Once the seedlings have been successfully transplanted into the aquaponics system all that’s required from that point until harvest is to monitor levels and keep the system in check.

Maintenance will mainly consist of monitoring the system and making slight adjustments when necessary. Monitoring can be performed using test strips, or dedicated devices designed to such as pH sensors and dissolved oxygen sensors.

Tools to Monitor Aquaponics
In order to monitor your strawberries effectively, you’ll want to keep an eye on each and all levels, and adjust when necessary. In order to monitor water, temperature, pH Levels, ammonia, nitrogen, and dissolved oxygen you can use a 6 in 1 test strip, as well as a thermometer for temperature and DO kit for dissolved oxygen.

Pest Infestation
In addition to regularly checking levels you’ll also want to check for pests and signs of disease. Pests are often attracted when one of more levels begins to read outside of safe operating ranges.

To protect strawberries from bugs naturally you can spray the plants with solution made from water and garlic, hot peppers, blood meal or soap. You can also sprinkle salt around the base of to stop ants from getting to and eating your strawberries. If you already have a large infestation you can try using the larvae of aphid midges, know as Aphidoletes aphidimyza, ladybugs, or lacewigs.

Alternatively you can use neem oil or a citrus-based insecticidal oil to prevent infestations.

Light
This is typically taken care of during setup, either through choice of location, or by installing grow lights, and/or sufficient shade to protect from direct sunlight. Light is another factor that promotes the growth of algae, so if you’re utilizing sunlight, you’ll also want to monitor light exposure as the seasons change, and potentially install grow lights or additional shading depending on your location.

Note:

The importance of hygiene when handling plants. One important yet often overlooked, or simply misunderstood, factor in maintaining an aquaponics systems is the importance of hygiene when handling the plants, fish, or any part of the system for that matter.

Since the ecosystem itself wouldn’t necessarily be thought of as an immaculately clean environment when compared with human living conditions, you’d be forgiven for overlooking the fact that aquaponics systems that operates under ideal conditions are in fact cleanly homes for the living organisms inside.

So be sure to keep things clean, which also means yourself prior to any work you may carry out on the system. 

How to Harvest Strawberries in Aquaponics

Harvesting strawberries is straightforward as they can simply be picked from the plant once they are mature and ripe. Just be sure to handle the plants and fruit carefully to avoid damage and bruising respectively.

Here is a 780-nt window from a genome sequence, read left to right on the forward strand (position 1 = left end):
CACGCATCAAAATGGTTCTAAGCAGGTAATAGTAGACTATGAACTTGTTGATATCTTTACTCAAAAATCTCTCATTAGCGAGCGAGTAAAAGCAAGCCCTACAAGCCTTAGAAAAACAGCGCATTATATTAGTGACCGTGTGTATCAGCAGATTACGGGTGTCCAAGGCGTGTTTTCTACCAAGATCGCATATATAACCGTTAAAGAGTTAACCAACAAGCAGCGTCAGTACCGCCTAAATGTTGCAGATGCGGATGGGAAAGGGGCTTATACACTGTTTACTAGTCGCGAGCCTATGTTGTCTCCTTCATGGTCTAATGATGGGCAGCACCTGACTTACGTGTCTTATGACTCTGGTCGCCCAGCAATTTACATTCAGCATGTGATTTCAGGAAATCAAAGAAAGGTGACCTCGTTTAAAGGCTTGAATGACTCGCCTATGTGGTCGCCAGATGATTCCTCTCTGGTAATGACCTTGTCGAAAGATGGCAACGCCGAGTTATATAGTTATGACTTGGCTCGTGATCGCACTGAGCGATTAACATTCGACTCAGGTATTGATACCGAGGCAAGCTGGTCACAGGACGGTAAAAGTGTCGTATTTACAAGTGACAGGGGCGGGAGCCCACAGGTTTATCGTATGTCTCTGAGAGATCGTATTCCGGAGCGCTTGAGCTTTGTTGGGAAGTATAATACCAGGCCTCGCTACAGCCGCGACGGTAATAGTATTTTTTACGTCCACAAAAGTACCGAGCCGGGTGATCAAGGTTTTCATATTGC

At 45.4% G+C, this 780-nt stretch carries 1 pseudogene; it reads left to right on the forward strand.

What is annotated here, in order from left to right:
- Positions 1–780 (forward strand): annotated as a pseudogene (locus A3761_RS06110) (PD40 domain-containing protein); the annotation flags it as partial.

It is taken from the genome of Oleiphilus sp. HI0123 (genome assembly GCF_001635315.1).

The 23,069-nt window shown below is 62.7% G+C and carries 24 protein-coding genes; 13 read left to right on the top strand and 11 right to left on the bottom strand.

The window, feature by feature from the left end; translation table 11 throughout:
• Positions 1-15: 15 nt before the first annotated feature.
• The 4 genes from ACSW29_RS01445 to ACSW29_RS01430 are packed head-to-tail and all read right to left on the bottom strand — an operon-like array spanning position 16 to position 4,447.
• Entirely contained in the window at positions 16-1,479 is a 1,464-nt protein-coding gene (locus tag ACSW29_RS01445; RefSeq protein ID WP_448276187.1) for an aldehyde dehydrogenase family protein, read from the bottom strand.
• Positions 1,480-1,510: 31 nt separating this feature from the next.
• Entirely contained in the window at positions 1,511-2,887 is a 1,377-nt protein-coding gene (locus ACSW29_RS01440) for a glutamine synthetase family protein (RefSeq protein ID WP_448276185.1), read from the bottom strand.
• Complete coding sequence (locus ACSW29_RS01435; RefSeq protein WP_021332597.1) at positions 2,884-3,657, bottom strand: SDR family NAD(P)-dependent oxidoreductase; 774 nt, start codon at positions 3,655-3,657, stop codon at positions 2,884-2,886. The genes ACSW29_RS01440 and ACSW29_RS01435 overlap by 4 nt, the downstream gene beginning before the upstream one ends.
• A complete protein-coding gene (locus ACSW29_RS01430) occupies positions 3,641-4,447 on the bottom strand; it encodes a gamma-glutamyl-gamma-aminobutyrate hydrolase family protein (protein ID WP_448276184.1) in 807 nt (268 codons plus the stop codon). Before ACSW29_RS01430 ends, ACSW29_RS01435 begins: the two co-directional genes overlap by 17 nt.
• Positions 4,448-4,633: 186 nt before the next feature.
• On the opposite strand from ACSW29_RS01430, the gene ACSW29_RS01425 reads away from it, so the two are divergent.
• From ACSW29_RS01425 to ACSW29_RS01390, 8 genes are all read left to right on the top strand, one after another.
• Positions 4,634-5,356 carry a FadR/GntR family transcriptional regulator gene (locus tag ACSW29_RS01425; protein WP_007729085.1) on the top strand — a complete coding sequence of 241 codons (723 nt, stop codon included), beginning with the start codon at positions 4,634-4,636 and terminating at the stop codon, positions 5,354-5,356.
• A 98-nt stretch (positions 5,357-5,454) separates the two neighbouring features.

You’ll be able to tell when strawberries are ready to harvest as they’ll reach a deep red color just as you’d expect.

A great tip here is to keep a record of the levels throughout the grow, and note the duration of each phase, as this information can greatly help you fine-tune the process in the future. And for a process that can take up to two years, all the information you can gather will be invaluable.

In Conclusion

When it comes to aquaponics there is a huge variety of plants you can choose to grow, some are more suited to specific setups, others are chosen to function as perfect companion plants. As a general rule of thumb fruiting plants can be a little harder grow than leady greens due to the extra weight and nutrients required to fruit. Strawberries however, not only produce lighter fruits, they also thrive in soilless setups, which gives aquaponics a little head start and some leniency when compared with other fruits.

Aside from those who absolutely love eating strawberries, these tasty berries are also a great choice for those running any configuration of NFT systems, including vertical setups, and aside from being delicious; the berries are extremely popular and have a high market value.

Although growers typically utilize NFT based aquaponics for strawberries, the plants also do well in media-based setups, and whilst strawberries may take longer than other popular aquaponics plants, the satisfaction you receive when it comes to harvest will no doubt make it all worth the while.

With all these factors in mind, if you’re looking for the ideal fruiting plant for your aquaponics system, then strawberries might just be the perfect choice for you.